“Augusta’s Poodle” – Ogaga Ifowodo

Five excerpts from the forthcoming Augusta’s Poodle (Poems of Childhood) by Ogaga Ifowodo



But how much do I remember

of those sun-seared days and starlit nights,

of wind-washed laterite walls, thinning thatch,

tin roofs that dazzled the eyes in hot afternoons,

of communions with ancestors at the shrine?

I saw goats’ blood drained into a hole

in the ground (earth must have the first taste)

white cocks’ necks severed by hands swifter

than a knife and the headless dance

but could I tell it was no more than quaint

elaborations for a meal? And the blood

of absolute vows, mixed with fear?

Some things glow still in the darkrooms

of memory, clear and dear only to my soul!

The world was new to me and the wonder

of discovery was enough. And I wondered

that four sooty sticks, shorter than a forearm,

tied together at both ends with a red

cowrie-strung thread, caused such veneration,

had the head of the clan as old as the sky

hold them with worshipful awe as he commanded:

Wa r’ọghọ ke Ọvọ Ekrẹzẹ!

“Do honour to the symbols of our covenant!”

He washed the totem-sticks with a splash

of kaikai, gin seventy percent proof.

The benevolence of the ancestors

was assured, their spirits bound together as we were.

The feasting the singing the dancing could begin.



If you stood still and opened your heart as

the rising sun shined its light on this humble

patch of the Tropics, a pretty pattern

would greet you: the precise map of roads to farms,

to the edge of the water, the swamps and settlements,

surprising you with as much marvel as

watching a field of flowers opening and dying

at dusk. It’s true you’d find no stone columns,

limestone facades darkened for added awe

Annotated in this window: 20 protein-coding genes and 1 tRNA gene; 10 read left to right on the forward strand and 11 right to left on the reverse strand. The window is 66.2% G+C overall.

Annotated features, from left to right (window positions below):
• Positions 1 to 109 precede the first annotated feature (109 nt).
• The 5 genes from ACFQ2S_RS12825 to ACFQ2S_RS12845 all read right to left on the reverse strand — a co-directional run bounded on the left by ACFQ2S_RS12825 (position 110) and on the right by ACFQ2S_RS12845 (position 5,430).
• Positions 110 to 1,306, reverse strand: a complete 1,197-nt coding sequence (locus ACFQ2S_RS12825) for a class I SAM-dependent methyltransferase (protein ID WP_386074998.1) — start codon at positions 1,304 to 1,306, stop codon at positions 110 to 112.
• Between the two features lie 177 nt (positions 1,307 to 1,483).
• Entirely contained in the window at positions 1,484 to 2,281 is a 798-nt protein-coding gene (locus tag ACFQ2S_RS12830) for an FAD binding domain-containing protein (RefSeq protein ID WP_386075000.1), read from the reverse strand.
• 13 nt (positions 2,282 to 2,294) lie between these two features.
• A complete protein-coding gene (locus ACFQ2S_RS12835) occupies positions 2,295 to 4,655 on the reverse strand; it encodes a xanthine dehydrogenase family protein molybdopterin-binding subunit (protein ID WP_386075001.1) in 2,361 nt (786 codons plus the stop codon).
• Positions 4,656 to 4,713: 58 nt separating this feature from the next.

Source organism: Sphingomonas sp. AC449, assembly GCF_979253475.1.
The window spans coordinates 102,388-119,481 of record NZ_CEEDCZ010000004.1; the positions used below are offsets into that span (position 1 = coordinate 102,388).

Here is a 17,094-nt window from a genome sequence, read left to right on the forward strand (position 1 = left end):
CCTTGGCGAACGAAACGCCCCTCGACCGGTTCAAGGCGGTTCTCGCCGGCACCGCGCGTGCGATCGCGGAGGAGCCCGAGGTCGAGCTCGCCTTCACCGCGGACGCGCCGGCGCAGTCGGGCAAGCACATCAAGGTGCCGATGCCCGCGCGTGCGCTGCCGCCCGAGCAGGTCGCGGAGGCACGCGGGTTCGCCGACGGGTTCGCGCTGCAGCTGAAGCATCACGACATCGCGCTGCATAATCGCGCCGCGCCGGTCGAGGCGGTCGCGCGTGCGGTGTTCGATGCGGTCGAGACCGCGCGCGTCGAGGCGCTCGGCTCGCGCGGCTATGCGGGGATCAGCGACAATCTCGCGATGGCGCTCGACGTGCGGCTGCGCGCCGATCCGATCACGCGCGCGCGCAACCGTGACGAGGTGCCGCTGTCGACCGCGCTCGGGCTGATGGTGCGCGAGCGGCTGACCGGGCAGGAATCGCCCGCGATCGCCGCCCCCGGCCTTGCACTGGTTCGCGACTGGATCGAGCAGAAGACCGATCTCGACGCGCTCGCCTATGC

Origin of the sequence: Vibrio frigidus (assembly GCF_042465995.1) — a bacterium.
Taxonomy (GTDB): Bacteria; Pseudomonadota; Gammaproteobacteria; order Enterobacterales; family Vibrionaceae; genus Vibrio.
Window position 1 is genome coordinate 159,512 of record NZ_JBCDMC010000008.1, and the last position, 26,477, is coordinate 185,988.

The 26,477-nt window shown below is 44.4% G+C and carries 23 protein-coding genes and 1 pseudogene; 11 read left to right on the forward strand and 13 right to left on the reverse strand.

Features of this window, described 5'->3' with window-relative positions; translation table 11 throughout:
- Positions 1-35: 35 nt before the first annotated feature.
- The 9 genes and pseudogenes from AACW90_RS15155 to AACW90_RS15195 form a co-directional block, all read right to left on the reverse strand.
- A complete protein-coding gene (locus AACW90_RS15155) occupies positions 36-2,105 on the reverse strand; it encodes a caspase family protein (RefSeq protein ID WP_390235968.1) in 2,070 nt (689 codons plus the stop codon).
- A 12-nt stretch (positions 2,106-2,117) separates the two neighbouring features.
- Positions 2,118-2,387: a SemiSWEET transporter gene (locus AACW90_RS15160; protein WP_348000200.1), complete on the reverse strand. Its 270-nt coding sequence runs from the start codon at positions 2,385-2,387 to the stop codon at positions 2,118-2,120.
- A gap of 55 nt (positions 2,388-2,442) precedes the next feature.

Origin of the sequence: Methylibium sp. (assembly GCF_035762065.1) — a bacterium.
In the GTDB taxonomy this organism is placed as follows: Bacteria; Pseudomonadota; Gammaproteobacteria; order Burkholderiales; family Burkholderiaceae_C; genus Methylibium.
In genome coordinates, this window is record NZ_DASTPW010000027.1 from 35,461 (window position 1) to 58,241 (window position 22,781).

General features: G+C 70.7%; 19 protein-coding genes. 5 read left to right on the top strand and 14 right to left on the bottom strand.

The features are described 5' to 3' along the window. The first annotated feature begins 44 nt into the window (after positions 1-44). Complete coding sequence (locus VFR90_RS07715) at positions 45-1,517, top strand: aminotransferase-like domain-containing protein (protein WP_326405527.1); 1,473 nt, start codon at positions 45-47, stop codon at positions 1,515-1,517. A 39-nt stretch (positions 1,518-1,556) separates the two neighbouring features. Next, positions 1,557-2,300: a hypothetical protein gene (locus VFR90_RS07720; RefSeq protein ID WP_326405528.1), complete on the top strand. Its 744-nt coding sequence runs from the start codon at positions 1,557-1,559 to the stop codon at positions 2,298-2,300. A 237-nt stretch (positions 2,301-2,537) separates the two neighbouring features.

by millennial mists, no marbled walls,

gables or gargoyles but Eden had none

of that and you long still for that beginning

to be your end. You will see an old woman

bent over a stick tell her grandchildren,

just joining a silent gaggle of mates,

not to play more than they listened at school.

Just behind you, a cock in free range may

crow the hour next to a hen scratching

breakfast for its brood. A council clerk,

sporting his permanently knotted tie

with the tell-tale stain says “Good morning, brother,”

and, not waiting for your reply, mounts his Raleigh.

There is a world here as world elsewhere,

and if you stood still and looked with your heart

round this landscape of plantains and mudpaths,

tin-roof tenements and unsteepled churches,

you might find yourself face to face

with the highest common factor of all lives.



If I’m partial to the women, if I love

their morning scent and evening chatter

after sun-sweated labours or hard bargains

for salt or fish more than the fragrances

of France or rose gardens, know that I saw

the world for the first time with only Augusta

by my side—she whose fingers softly

opened my eyes to sunlight, whose every

look made more immense love’s province,

made more intense pupils dilated by surprise!

It was among her mates, all but one widowed —

Asiafihọ, Etameda, Omavo’egrẹ, Umutọ —

I first found approval for words to soothe